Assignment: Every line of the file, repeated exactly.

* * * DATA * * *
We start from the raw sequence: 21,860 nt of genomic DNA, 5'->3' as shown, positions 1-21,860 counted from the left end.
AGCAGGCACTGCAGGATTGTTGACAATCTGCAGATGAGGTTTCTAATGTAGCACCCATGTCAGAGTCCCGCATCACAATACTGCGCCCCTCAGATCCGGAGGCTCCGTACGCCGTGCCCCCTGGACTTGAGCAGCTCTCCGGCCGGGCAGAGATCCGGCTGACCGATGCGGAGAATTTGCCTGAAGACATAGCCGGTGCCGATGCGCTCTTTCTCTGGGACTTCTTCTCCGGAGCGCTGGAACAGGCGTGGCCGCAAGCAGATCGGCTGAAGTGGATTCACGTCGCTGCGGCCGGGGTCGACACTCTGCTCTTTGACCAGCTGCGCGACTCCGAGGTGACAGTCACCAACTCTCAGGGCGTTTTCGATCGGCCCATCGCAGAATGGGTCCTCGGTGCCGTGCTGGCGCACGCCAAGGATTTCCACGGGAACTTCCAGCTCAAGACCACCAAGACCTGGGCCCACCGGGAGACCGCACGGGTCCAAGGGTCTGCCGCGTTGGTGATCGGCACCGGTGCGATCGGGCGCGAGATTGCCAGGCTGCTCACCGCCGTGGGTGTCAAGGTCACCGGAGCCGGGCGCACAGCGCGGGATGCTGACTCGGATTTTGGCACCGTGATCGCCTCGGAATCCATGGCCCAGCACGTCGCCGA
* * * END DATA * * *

We start from the raw sequence: 21,860 nt of genomic DNA, 5'->3' as shown, positions 1-21,860 counted from the left end.
AGCAGGCACTGCAGGATTGTTGACAATCTGCAGATGAGGTTTCTAATGTAGCACCCATGTCAGAGTCCCGCATCACAATACTGCGCCCCTCAGATCCGGAGGCTCCGTACGCCGTGCCCCCTGGACTTGAGCAGCTCTCCGGCCGGGCAGAGATCCGGCTGACCGATGCGGAGAATTTGCCTGAAGACATAGCCGGTGCCGATGCGCTCTTTCTCTGGGACTTCTTCTCCGGAGCGCTGGAACAGGCGTGGCCGCAAGCAGATCGGCTGAAGTGGATTCACGTCGCTGCGGCCGGGGTCGACACTCTGCTCTTTGACCAGCTGCGCGACTCCGAGGTGACAGTCACCAACTCTCAGGGCGTTTTCGATCGGCCCATCGCAGAATGGGTCCTCGGTGCCGTGCTGGCGCACGCCAAGGATTTCCACGGGAACTTCCAGCTCAAGACCACCAAGACCTGGGCCCACCGGGAGACCGCACGGGTCCAAGGGTCTGCCGCGTTGGTGATCGGCACCGGTGCGATCGGGCGCGAGATTGCCAGGCTGCTCACCGCCGTGGGTGTCAAGGTCACCGGAGCCGGGCGCACAGCGCGGGATGCTGACTCGGATTTTGGCACCGTGATCGCCTCGGAATCCATGGCCCAGCACGTCGCCGA